Brad: There is still a lot of coriander.
Michael: It’s that same flora, lemony or citrusy…I love how carbonated their shit is.
Brad: It is very refreshing because of the carbonation.
Liz: Well. This is delicious.
We sent intern Karley Osborn out to brave a bartending championship in Grapevine on a Sunday night. What a trooper.
Two nights ago, while the rest of you were crying in your living rooms over Meryl Streep’s Oscar speech, I was cheering alongside the corporate world of TGI Friday’s as flair bartenders from nine of the chain’s international restaurants competed to become the “Greatest Bartender in the World.” Er, more specifically, the greatest TGI Friday’s bartender in the world.
The Gaylord’s Glass Cactus was decked out for the event’s 21st year like any 21-year-old’s birthday party venue should be with inflatable noise clappers, flashing strobe lights, and party anthems that sounded out of place until the drinks started flowing. Fans, friends, and family of the nine competitors helped themselves to fancified bar fixings like portabella sliders and fried jalapeno peppers as the competition introductions began around 7:00 p.m.
Jump for some Enrique Iglesias action.
Continue reading "TGI Friday’s World Bartender Championship Feat. Enrique Iglesias"
The Concept: Sundown at Granada is the Granada Theater‘s neighboring restaurant and bar with a long list of draft beers and hand-crafted cocktails. Although I’m sure you can grab a bite pre-show, I would be filled with panic watching a line get longer next door while shoveling down the last forkfulls of food and chugging the rest of a beer. This is a perfect spot, however, to discuss your favorite act post-performance and perhaps mingle with band members, who are sure to wander over for a bite.
Who’s There: Thirty-somethings interested in enjoying some quality time together. (Rather than 20-somethings hollering over their third round of Jager bombs.)6 Comments »
The Concept: Another place for bartenders to have love affairs with their carefully crafted cocktails. Classics inspire the menu. (A gimlet, the Aviation, and a “Beautiful Cigar Girl” grace the drink lineup.)
Who’s There: What appeared to be young business professionals (early 30s) packed the place to let loose on the bar’s second night of business (last Thursday). It was a relief to rub elbows with the grownup versions of the typical McKinney Avenue weekend crowd. Surprisingly, even though the mixologist’s concoctions were the obvious choice when ordering, we saw the usual suspects lined the bar. (Red wine, vodka soda, etc.) But once one person ordered something fancy, it spurred his neighbors to make more inspired selections.
When You Enter, Make a Beeline For: The big table by the door, if you’re bringing a crowd, or a seat at the bar. When specialty cocktails are the name of the game, always buddy up with a bartender. The space is small (like, Nonna small) so be prepared to stand.
Friday was the night to be French in Dallas! The French American Chamber of Commerce threw their annual Beaujolais and Beyond Festival at the new Omni Dallas Convention Center Hotel. This festival started in Dallas over 20 years ago and it celebrates the arrival of the first bottles of Beaujolais Nouveau wine which is ceremoniously released each year on the third Thursday of November. Recently organizers have broadened the scope and now include wines from elsewhere in France and French grape varietals grown in the US. They have also invited French restaurants and caterers to provide a cornucopia of food. Friday’s soiree had a ‘60s theme and most of the sponsors were in costumes (I had no idea how many identical twins Austin Powers had). Images from the decade were displayed on a giant overhead screen and a section near the front was roped off to display iconic cars which included a Jaguar e-Type, Volkswagen Karmann-Ghia, and a Porsche (Austin Powers 7th thought that it was the 356 Super 90). Impossibly thin girls in mini-skirts and Mary Quant tights danced on pedestals and one was kind enough to explain to me that the particular e-Type on display had the closed-in headlamps, making it more valuable to collectors.1 Comment »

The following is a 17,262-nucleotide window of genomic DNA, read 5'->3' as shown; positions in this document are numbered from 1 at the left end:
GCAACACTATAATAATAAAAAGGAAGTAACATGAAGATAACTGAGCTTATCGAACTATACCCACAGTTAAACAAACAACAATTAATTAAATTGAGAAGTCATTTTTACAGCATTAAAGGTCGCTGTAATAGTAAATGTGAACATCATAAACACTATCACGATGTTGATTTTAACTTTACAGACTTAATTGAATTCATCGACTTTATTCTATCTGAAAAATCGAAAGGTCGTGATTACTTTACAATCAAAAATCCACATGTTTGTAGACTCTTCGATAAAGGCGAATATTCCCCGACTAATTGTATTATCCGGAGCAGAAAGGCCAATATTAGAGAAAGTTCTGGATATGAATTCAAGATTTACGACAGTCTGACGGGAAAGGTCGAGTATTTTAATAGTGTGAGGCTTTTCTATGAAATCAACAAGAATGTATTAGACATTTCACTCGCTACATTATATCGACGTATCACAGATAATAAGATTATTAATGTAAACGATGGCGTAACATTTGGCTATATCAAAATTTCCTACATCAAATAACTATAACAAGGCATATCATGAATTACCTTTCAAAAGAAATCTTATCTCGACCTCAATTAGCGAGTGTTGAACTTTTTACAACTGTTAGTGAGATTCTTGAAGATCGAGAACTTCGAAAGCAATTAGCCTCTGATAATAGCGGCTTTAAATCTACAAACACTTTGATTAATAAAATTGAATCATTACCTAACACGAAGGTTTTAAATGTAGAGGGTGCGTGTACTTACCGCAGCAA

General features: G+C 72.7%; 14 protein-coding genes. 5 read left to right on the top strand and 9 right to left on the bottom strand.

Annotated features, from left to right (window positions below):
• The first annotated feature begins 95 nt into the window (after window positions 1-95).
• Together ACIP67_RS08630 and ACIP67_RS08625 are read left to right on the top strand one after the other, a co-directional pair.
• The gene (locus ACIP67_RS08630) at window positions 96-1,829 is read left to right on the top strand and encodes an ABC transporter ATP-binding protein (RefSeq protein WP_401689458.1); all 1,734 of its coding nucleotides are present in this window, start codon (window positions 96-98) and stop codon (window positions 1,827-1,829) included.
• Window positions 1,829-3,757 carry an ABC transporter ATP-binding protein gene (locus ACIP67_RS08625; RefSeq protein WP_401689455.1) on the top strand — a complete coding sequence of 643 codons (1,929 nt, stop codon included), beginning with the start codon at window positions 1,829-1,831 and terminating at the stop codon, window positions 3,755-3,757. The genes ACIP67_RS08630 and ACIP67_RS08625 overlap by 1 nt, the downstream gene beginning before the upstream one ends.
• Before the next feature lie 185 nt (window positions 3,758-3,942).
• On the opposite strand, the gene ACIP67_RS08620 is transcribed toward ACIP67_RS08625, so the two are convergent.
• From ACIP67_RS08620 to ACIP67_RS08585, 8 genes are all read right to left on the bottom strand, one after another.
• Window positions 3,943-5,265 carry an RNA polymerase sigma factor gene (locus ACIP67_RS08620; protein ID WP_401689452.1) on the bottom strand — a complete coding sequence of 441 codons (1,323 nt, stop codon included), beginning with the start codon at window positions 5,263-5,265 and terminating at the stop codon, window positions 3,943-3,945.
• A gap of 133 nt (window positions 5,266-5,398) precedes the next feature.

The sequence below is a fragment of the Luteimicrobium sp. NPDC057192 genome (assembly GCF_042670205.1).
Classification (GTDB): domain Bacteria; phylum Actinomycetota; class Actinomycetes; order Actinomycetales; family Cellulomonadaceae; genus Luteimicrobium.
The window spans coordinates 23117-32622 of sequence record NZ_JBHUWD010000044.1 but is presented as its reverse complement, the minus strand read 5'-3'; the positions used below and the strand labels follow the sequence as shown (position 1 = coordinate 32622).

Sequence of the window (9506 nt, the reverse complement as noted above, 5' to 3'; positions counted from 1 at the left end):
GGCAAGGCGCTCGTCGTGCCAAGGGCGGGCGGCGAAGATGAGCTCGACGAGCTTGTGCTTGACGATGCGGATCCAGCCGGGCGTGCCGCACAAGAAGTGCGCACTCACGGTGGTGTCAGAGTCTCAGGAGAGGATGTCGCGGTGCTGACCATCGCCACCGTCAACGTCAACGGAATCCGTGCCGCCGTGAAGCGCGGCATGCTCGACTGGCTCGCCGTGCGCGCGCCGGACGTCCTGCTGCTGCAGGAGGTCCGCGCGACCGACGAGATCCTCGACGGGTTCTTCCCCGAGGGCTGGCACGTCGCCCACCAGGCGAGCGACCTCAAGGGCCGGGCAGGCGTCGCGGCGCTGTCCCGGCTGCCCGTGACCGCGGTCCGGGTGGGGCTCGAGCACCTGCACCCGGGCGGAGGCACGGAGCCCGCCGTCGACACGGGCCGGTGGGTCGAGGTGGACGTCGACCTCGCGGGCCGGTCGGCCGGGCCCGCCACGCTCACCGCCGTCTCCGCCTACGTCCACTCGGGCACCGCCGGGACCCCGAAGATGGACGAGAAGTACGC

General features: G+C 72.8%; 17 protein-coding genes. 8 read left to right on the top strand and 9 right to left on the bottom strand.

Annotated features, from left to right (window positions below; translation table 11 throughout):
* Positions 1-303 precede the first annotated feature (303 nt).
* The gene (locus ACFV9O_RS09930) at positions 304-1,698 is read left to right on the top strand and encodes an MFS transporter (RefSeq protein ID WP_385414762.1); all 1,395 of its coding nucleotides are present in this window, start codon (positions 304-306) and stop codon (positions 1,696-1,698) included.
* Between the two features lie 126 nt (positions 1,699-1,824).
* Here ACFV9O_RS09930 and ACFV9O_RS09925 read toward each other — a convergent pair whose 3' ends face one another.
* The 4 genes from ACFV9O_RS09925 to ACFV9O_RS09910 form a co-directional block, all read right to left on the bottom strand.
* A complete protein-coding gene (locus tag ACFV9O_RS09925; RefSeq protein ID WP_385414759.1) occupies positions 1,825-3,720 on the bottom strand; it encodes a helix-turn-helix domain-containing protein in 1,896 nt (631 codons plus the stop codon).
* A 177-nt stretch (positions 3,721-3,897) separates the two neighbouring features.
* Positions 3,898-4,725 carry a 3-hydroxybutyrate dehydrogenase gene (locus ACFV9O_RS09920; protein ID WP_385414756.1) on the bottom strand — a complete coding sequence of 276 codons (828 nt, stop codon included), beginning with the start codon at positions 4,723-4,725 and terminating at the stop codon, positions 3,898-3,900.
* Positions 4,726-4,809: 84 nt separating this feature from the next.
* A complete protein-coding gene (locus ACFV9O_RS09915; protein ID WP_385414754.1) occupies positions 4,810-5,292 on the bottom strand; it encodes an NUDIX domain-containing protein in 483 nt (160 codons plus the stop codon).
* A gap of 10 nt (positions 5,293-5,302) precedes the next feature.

Nestled in the shadows of the towering stadium of the Mesquite High School fightin’ Skeeters, sits a humble family-owned pie shop with owners every bit as sweet as their glorious cherry pie. Dallas needs more pie shops like Scrumbscious. Sure, plenty of places offer a handful of pie flavors, many of which are honorable in their own right, but when an establishment is willing to dedicate their lives to the creation of an American icon, you can rest assured they are going to do things right.
Choosing your slice of pie can be a daunting task indeed for the indecisive and scatterbrained among us, but luckily you are safe enough just throwing a dart at the menu board and ordering whatever it lands on (Note: do not throw darts in the store, they do not appreciate this). I could ramble on about my favorites, the silky smooth coconut cream, the rich, aromatic fresh pecan pie, but really, just go with your gut on this one.3 Comments »